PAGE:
How Pokémon Go made me a better father

 

I have to admit, I haven’t been the greatest father. I find it hard sometimes to want to spend time with my 18-month-old son (even though he is my everything.) Every chance I get, I pawn him off on my wife, or keep him in his kennel until I can cope with his incessant need to “explore.” Just like most Americans, I have a lot on my metaphorical plate. Work, Grand Theft Auto, and an ever growing list of Netflix Original Series to watch usually gets in the way of performing all my fatherly activities.

That has all changed thanks to one very special smartphone app. For those of you who aren’t familiar with the free-to-play location-based mobile game, Pokémon Go forces people to travel throughout the real world in order to catch Pokémon. When before a gamer would spend hours with their face glued to a computer screen, ignoring every human being in the vicinity, now it’s necessary for us to don some tennis shoes and actually go outside.

I have found, that sense I started playing Pokémon Go I have actually been a much better father to my son. How? Here’s how.

I am spending more time with him

As previously mentioned, I really never enjoyed spending time with my son. His laughter, his ever

growing mind, and his annoying need to constantly say “I love you dada” can sometimes get on my nerves.

Now, my son and I spend hours together thanks to Pokémon GO! We roam the neighborhood looking for rare Pokémon. He loves waving at the neighbors and eating some of the gum he finds off the street, I love catching Zapdos.

PokéGyms, places where people can come together to battle their Pokémon, are everywhere in my hometown, and gives me the excuse I needed to finally show my son some of my favorite local attractions like the Masonic Temple and that place where Bo Jackson once fell off his bike.

We have even played in the park together, creating lasting memories that I will never forget (like when I discovered that Pikachu next to the seesaw). Being a good father is so rewarding. Who would have thought I would be doing all those things I only read about in “Parenting for Dummies”

He’s learning about teamwork and sportsmanship.

Teamwork, sportsmanship, and how to handle adversity are all intricate lessons in Pokémon Go.PokéGyms are forcing people to actually meet up and play together. Since it usually takes a team to defend a PokéGym, it is necessary for players to communicate like never before, face-to-face.

Team Instinct, Team Mystic, Team Valor, it doesn’t matter. We are all on Team Humanbeing! Camaraderie is hard to come by now a days. There aren’t many places where a kid can learn the importance of working as a team to achieve a goal (besides sports, or group projects, or any other extra-circular activity.)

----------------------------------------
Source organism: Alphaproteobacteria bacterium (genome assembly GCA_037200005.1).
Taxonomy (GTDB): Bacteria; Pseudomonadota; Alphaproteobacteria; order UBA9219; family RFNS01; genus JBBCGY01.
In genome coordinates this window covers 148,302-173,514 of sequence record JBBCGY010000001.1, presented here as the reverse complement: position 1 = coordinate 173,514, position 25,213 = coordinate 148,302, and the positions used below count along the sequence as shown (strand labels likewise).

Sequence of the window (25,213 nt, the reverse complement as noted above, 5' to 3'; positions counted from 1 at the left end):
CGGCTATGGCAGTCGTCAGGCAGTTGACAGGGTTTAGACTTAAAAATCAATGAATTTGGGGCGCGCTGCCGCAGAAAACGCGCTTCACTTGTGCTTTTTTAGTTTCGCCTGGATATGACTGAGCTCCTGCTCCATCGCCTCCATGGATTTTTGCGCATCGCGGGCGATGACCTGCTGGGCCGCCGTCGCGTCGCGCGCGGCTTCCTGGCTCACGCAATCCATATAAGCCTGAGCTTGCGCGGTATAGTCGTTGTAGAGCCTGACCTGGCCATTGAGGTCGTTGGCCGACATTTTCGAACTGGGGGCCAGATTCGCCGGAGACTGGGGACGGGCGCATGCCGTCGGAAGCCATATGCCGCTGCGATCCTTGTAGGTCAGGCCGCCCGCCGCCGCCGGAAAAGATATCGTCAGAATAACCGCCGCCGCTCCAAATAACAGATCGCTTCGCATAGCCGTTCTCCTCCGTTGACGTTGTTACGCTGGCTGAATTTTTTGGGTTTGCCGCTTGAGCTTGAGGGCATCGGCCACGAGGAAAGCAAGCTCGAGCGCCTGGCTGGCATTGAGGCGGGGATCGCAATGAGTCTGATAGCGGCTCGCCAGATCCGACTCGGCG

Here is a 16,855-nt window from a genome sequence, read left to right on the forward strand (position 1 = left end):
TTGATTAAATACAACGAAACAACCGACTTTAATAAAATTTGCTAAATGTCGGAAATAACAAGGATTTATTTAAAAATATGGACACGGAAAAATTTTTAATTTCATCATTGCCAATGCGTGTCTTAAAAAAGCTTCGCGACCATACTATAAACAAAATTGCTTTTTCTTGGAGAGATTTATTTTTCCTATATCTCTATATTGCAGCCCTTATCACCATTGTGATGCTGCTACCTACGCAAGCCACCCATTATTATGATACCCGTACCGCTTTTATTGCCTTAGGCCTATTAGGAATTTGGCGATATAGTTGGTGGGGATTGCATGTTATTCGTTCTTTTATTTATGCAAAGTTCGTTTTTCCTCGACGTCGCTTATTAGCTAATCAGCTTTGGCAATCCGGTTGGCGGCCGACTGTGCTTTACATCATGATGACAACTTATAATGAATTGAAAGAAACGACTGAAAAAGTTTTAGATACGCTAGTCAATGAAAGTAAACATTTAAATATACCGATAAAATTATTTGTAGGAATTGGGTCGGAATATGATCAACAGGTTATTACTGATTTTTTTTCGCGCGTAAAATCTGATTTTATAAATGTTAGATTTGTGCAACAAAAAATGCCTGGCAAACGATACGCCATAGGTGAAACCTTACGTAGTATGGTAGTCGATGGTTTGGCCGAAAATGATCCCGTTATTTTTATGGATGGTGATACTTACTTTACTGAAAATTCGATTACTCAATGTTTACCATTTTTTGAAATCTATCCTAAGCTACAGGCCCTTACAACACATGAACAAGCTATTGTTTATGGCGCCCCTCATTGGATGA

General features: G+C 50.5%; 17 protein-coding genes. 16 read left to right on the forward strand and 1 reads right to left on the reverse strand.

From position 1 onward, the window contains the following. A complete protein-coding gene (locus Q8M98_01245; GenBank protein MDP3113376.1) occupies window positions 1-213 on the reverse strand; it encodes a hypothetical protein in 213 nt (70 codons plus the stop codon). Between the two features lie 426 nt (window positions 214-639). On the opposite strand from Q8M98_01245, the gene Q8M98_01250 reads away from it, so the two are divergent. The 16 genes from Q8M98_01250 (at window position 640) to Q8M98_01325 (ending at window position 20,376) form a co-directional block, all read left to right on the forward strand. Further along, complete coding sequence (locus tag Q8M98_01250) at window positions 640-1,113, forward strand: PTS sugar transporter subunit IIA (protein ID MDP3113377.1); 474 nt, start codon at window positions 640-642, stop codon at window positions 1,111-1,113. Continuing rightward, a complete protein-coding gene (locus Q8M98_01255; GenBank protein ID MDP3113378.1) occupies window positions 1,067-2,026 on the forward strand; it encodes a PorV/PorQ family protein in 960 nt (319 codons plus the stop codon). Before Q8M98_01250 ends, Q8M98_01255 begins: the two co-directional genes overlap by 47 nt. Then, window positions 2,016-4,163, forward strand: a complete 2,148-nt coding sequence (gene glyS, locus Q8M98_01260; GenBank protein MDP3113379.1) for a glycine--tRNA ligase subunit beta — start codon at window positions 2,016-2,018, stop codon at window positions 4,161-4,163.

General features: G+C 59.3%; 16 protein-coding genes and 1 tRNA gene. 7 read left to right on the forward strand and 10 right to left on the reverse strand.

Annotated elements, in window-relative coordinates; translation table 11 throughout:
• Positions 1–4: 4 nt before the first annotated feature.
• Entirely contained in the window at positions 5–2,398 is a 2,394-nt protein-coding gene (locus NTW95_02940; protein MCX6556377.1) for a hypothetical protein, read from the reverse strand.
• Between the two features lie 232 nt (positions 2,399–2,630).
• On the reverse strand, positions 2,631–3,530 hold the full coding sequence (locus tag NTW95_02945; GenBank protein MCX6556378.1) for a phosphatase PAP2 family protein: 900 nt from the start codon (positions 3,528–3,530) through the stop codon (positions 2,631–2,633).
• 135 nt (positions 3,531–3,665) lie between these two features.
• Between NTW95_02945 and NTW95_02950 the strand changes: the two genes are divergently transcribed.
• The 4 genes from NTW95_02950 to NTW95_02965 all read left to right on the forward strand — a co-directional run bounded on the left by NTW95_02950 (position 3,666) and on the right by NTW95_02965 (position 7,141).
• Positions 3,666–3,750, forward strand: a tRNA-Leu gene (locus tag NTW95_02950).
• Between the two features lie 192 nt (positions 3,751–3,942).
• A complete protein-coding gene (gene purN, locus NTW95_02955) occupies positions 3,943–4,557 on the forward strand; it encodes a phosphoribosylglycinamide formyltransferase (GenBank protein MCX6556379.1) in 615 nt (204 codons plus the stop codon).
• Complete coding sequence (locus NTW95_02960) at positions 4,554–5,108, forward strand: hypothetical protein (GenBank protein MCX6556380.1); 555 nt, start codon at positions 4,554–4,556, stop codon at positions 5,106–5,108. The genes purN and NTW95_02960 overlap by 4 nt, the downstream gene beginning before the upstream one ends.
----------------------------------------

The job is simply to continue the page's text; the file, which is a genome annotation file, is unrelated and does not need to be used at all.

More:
By visiting a PokéGym, my son and I have made friends, learned new skills, and burned some calories. Where else can one go to achieve all those things? Well, besides an actual gym.

Pokémon Go, not only gives me the instrument needed to show my son what it takes to achieve victory, it also shows my son that there is no “I” in victory (Okay, so there is an “I” in victory, but there is no “me” in team. There is definitely a “me” in team. My kid can learn how to spell in school.)

He’s learning about hard work and perseverance

In today’s America, where every kid gets a trophy, and our liberal communist teachers claim that children are all equals, it’s important that I teach my son that in the real world people are divided into two categories; winners and losers. Losers go through life expecting everything to be handed to them, purchasing shortcuts to get ahead, or going to “college.”

In the real world (and in the Pokémon world) it takes commitment and sacrifice to achieve your dreams. When the losers are getting their useless 8 hours of sleep, or studying for that big exam, the winners are out at 3am searching for nocturnal Pokémon (because some Pokémon only come out at night). When faced with the problem of not having  a large body of water near them, the winners travel 100 miles to the nearest lake to catch their Squirtle.  Is your job taking up too much of you Pokémon/family time? Then ask yourself, what is more important, getting a pay check or spending time with your Pokémon/family.

In conclusion, if you are like me and have a hard time fathering, you really should try Pokémon Go. Not only will you spend more time with your kids, it also teaches them teamwork and sportsmanship, while also separating them from the non-Pokémon playing losers.

Or you can just put all the electronic distraction away, and just spend time with your kids. It’s actually pretty rewarding.

Originally posted on Sci Fi Gangstas.

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